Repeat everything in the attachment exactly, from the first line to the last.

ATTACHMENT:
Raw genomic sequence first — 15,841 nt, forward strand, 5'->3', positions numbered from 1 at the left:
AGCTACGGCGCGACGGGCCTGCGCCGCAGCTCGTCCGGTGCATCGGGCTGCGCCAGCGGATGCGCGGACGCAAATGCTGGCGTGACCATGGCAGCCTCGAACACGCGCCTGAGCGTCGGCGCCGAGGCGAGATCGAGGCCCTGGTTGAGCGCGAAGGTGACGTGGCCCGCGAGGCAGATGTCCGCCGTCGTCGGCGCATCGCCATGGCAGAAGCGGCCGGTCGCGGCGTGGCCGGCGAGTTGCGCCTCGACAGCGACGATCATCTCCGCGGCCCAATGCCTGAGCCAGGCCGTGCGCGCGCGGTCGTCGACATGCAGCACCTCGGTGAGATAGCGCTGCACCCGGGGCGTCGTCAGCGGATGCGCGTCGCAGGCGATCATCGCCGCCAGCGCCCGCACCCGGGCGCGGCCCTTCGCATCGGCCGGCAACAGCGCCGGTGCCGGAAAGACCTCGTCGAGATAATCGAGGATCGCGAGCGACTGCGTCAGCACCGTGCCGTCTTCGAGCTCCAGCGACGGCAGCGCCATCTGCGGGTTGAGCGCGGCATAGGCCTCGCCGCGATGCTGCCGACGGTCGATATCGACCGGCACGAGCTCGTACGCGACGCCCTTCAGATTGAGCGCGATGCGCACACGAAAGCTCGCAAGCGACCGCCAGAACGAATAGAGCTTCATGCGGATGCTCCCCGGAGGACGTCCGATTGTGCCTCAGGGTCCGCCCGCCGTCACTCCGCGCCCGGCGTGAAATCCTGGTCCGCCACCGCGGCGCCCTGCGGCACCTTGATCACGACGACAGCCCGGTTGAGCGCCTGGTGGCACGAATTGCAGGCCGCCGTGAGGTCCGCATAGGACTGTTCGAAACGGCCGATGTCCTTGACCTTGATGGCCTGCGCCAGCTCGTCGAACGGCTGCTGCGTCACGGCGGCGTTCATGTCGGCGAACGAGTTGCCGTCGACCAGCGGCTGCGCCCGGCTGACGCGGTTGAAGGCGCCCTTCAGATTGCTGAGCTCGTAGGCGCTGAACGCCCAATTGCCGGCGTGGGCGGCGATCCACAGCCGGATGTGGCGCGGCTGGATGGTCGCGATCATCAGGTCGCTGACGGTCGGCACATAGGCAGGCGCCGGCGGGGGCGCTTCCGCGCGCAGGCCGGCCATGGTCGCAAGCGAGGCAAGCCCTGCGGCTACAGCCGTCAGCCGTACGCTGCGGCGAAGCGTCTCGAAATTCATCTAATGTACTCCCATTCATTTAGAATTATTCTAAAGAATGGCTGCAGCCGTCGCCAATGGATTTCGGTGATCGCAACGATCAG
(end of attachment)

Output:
Raw genomic sequence first — 15,841 nt, forward strand, 5'->3', positions numbered from 1 at the left:
AGCTACGGCGCGACGGGCCTGCGCCGCAGCTCGTCCGGTGCATCGGGCTGCGCCAGCGGATGCGCGGACGCAAATGCTGGCGTGACCATGGCAGCCTCGAACACGCGCCTGAGCGTCGGCGCCGAGGCGAGATCGAGGCCCTGGTTGAGCGCGAAGGTGACGTGGCCCGCGAGGCAGATGTCCGCCGTCGTCGGCGCATCGCCATGGCAGAAGCGGCCGGTCGCGGCGTGGCCGGCGAGTTGCGCCTCGACAGCGACGATCATCTCCGCGGCCCAATGCCTGAGCCAGGCCGTGCGCGCGCGGTCGTCGACATGCAGCACCTCGGTGAGATAGCGCTGCACCCGGGGCGTCGTCAGCGGATGCGCGTCGCAGGCGATCATCGCCGCCAGCGCCCGCACCCGGGCGCGGCCCTTCGCATCGGCCGGCAACAGCGCCGGTGCCGGAAAGACCTCGTCGAGATAATCGAGGATCGCGAGCGACTGCGTCAGCACCGTGCCGTCTTCGAGCTCCAGCGACGGCAGCGCCATCTGCGGGTTGAGCGCGGCATAGGCCTCGCCGCGATGCTGCCGACGGTCGATATCGACCGGCACGAGCTCGTACGCGACGCCCTTCAGATTGAGCGCGATGCGCACACGAAAGCTCGCAAGCGACCGCCAGAACGAATAGAGCTTCATGCGGATGCTCCCCGGAGGACGTCCGATTGTGCCTCAGGGTCCGCCCGCCGTCACTCCGCGCCCGGCGTGAAATCCTGGTCCGCCACCGCGGCGCCCTGCGGCACCTTGATCACGACGACAGCCCGGTTGAGCGCCTGGTGGCACGAATTGCAGGCCGCCGTGAGGTCCGCATAGGACTGTTCGAAACGGCCGATGTCCTTGACCTTGATGGCCTGCGCCAGCTCGTCGAACGGCTGCTGCGTCACGGCGGCGTTCATGTCGGCGAACGAGTTGCCGTCGACCAGCGGCTGCGCCCGGCTGACGCGGTTGAAGGCGCCCTTCAGATTGCTGAGCTCGTAGGCGCTGAACGCCCAATTGCCGGCGTGGGCGGCGATCCACAGCCGGATGTGGCGCGGCTGGATGGTCGCGATCATCAGGTCGCTGACGGTCGGCACATAGGCAGGCGCCGGCGGGGGCGCTTCCGCGCGCAGGCCGGCCATGGTCGCAAGCGAGGCAAGCCCTGCGGCTACAGCCGTCAGCCGTACGCTGCGGCGAAGCGTCTCGAAATTCATCTAATGTACTCCCATTCATTTAGAATTATTCTAAAGAATGGCTGCAGCCGTCGCCAATGGATTTCGGTGATCGCAACGATCAG